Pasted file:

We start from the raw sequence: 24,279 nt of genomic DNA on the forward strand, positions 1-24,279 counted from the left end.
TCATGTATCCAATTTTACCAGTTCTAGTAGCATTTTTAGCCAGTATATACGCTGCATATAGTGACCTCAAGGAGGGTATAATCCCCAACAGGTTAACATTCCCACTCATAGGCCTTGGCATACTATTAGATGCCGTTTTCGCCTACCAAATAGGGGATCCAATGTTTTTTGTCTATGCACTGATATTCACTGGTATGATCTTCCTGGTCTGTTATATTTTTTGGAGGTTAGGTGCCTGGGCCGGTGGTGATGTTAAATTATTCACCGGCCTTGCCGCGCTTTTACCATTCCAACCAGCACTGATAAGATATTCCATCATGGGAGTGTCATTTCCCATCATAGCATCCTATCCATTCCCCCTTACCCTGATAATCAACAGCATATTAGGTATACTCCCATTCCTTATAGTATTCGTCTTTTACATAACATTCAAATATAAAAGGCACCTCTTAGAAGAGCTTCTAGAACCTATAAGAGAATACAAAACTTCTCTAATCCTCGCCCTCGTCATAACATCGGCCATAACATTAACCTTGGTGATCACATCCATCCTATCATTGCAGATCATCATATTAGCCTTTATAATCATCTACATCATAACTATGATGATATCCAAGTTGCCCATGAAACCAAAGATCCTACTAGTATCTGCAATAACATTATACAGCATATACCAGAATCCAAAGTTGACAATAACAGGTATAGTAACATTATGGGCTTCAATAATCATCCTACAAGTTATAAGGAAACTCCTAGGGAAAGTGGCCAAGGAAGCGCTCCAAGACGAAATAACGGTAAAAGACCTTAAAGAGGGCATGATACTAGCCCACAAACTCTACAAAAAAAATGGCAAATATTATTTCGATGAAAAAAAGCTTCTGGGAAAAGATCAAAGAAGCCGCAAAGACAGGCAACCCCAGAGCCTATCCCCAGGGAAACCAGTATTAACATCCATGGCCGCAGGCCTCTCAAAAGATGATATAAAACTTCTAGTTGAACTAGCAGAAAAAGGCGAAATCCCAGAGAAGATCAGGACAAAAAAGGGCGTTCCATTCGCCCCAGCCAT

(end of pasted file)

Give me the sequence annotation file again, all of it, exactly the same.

We start from the raw sequence: 24,279 nt of genomic DNA on the forward strand, positions 1-24,279 counted from the left end.
TCATGTATCCAATTTTACCAGTTCTAGTAGCATTTTTAGCCAGTATATACGCTGCATATAGTGACCTCAAGGAGGGTATAATCCCCAACAGGTTAACATTCCCACTCATAGGCCTTGGCATACTATTAGATGCCGTTTTCGCCTACCAAATAGGGGATCCAATGTTTTTTGTCTATGCACTGATATTCACTGGTATGATCTTCCTGGTCTGTTATATTTTTTGGAGGTTAGGTGCCTGGGCCGGTGGTGATGTTAAATTATTCACCGGCCTTGCCGCGCTTTTACCATTCCAACCAGCACTGATAAGATATTCCATCATGGGAGTGTCATTTCCCATCATAGCATCCTATCCATTCCCCCTTACCCTGATAATCAACAGCATATTAGGTATACTCCCATTCCTTATAGTATTCGTCTTTTACATAACATTCAAATATAAAAGGCACCTCTTAGAAGAGCTTCTAGAACCTATAAGAGAATACAAAACTTCTCTAATCCTCGCCCTCGTCATAACATCGGCCATAACATTAACCTTGGTGATCACATCCATCCTATCATTGCAGATCATCATATTAGCCTTTATAATCATCTACATCATAACTATGATGATATCCAAGTTGCCCATGAAACCAAAGATCCTACTAGTATCTGCAATAACATTATACAGCATATACCAGAATCCAAAGTTGACAATAACAGGTATAGTAACATTATGGGCTTCAATAATCATCCTACAAGTTATAAGGAAACTCCTAGGGAAAGTGGCCAAGGAAGCGCTCCAAGACGAAATAACGGTAAAAGACCTTAAAGAGGGCATGATACTAGCCCACAAACTCTACAAAAAAAATGGCAAATATTATTTCGATGAAAAAAAGCTTCTGGGAAAAGATCAAAGAAGCCGCAAAGACAGGCAACCCCAGAGCCTATCCCCAGGGAAACCAGTATTAACATCCATGGCCGCAGGCCTCTCAAAAGATGATATAAAACTTCTAGTTGAACTAGCAGAAAAAGGCGAAATCCCAGAGAAGATCAGGACAAAAAAGGGCGTTCCATTCGCCCCAGCCAT